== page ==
It just dawned on me - there's the "you can do anything, be anything, have anything" crowd - and obviously, that's not literally true. Could anyone play professional golf and win the Masters and perform as first chair violin at a prestigious symphony? Nah, probably not.
But I always think to myself, "I can do anything except the things I can't do yet, and I could learn those and do them if I want to." Most successful people I know think the same way.
Trying to reconcile that, I start thinking: You might need natural talent to win at a zero-sum game, or if you're competing for limited pieces of pie.
But you don't need natural talent for positive sum games. Positive sum games make multiple winners and expand the pie more than what the person eats.
NBA? On the court, it's a zero sum game. Every "W" in the win column comes at the expense of putting an "L" in another team's loss column. There's 5 starters, and if you want to start, you've got to take someone else's spot when they retire or get sent to the bench. Then there's a few more rotation spots, and a few more non-rotation bench spots. And that's pretty much it.
That means that hard work, hustle, struggle, discipline might not be enough to play NBA-level basketball. Because there's only so many spots.
But positive sum games don't require natural talent - by building more, accomplishing more, facilitating more in way that makes it possible for others to build more, accomplish more, and facilitate more - well, then you never run out of spots. To be an NBA player, you're knocking someone else off an NBA team. To get into an NBA rotation, you're taking someone else's minutes. To become an NBA starter, someone else is retiring or getting sent to the bench.
So maybe you can't be an NBA player. Because there's somebody that'll work just as hard as you but also might have been born taller, or put on denser muscle mass, or has a higher vertical jump even after you've trained like crazy on it.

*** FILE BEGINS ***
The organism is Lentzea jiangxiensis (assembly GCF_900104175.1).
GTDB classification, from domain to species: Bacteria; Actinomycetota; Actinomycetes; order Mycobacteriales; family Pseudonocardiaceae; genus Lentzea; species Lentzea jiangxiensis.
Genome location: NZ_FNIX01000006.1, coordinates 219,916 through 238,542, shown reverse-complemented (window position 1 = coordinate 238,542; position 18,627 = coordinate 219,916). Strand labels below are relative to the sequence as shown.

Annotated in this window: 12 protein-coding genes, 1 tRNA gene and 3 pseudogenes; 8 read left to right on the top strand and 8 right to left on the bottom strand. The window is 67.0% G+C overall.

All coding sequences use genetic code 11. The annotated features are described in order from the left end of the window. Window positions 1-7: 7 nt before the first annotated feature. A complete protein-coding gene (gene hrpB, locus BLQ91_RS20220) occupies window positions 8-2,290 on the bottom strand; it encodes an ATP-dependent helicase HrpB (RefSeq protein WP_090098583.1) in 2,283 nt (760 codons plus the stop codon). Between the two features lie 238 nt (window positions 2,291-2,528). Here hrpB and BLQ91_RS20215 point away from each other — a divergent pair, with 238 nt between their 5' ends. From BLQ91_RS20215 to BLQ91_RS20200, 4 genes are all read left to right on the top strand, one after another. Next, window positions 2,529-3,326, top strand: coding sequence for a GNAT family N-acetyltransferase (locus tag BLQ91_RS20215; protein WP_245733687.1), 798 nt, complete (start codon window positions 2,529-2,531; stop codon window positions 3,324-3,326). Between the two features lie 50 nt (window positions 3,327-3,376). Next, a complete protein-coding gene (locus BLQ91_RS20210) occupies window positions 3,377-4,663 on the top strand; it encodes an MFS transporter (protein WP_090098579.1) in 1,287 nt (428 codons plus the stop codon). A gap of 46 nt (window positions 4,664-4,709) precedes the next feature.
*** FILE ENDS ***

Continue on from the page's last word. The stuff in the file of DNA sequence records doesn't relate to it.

But don't make the mistake that all of life is like this. Anyone could succeed teaching craftsmanship, because people learning more about art, engineering, machinery, and building stuff makes them willing, excited, and able to learn even more about art, engineering, machinery, and building stuff. There's a near infinite role for good craftsmanship and good teachers of craftsmanship in the world. There's a near infinite role for good business. For good science. For good art. It makes other things possible if you do a good enough job of it.
That doesn't make it easy. But if you hustle long and hard enough, you should be able to break through if you're playing a positive sum game.
Question from a reader -
Hi Sebastian, a question. I'd like to know how you came to be so... gracious. I've noticed that not only do you preach for others to spread gratitude, but you really do go over-the-top with it. It's a bit unbelieveable at times. But I have a good friend who is always very glad to see me (and everyone else). We aren't close anymore, but I always feel we are. I get the feeling you're similarly genuine. How did that come to be? Have you always been that way? I've been trying to be more thankful, but I don't want it to come off as meaningless as a forced plastic smile.
Well, first, that email totally made my day. Thank you.
Before I answer, I've got to pose a hypothetical question to you. Trust me, it's relevant:
Do you think it's more virtuous to do $5,000 worth of good for someone and get $0 in return, or to do $10,000 worth of good for someone and get $2,000 in return?
If you ask my top 3 most significant achievements, I will not hesitate to answer:
For three years in college, I cruised along 1.2-1.45. The next semester, my general weighted average fell below the required grade of 1.45.
All of grade school and high school, I've always been officially the "best in math" my batch. Then one summer, I'm thrust into a group of students where I'm the oldest. Also the only one who doesn't know Trigonometry.
I've always been thin. Until I got fat.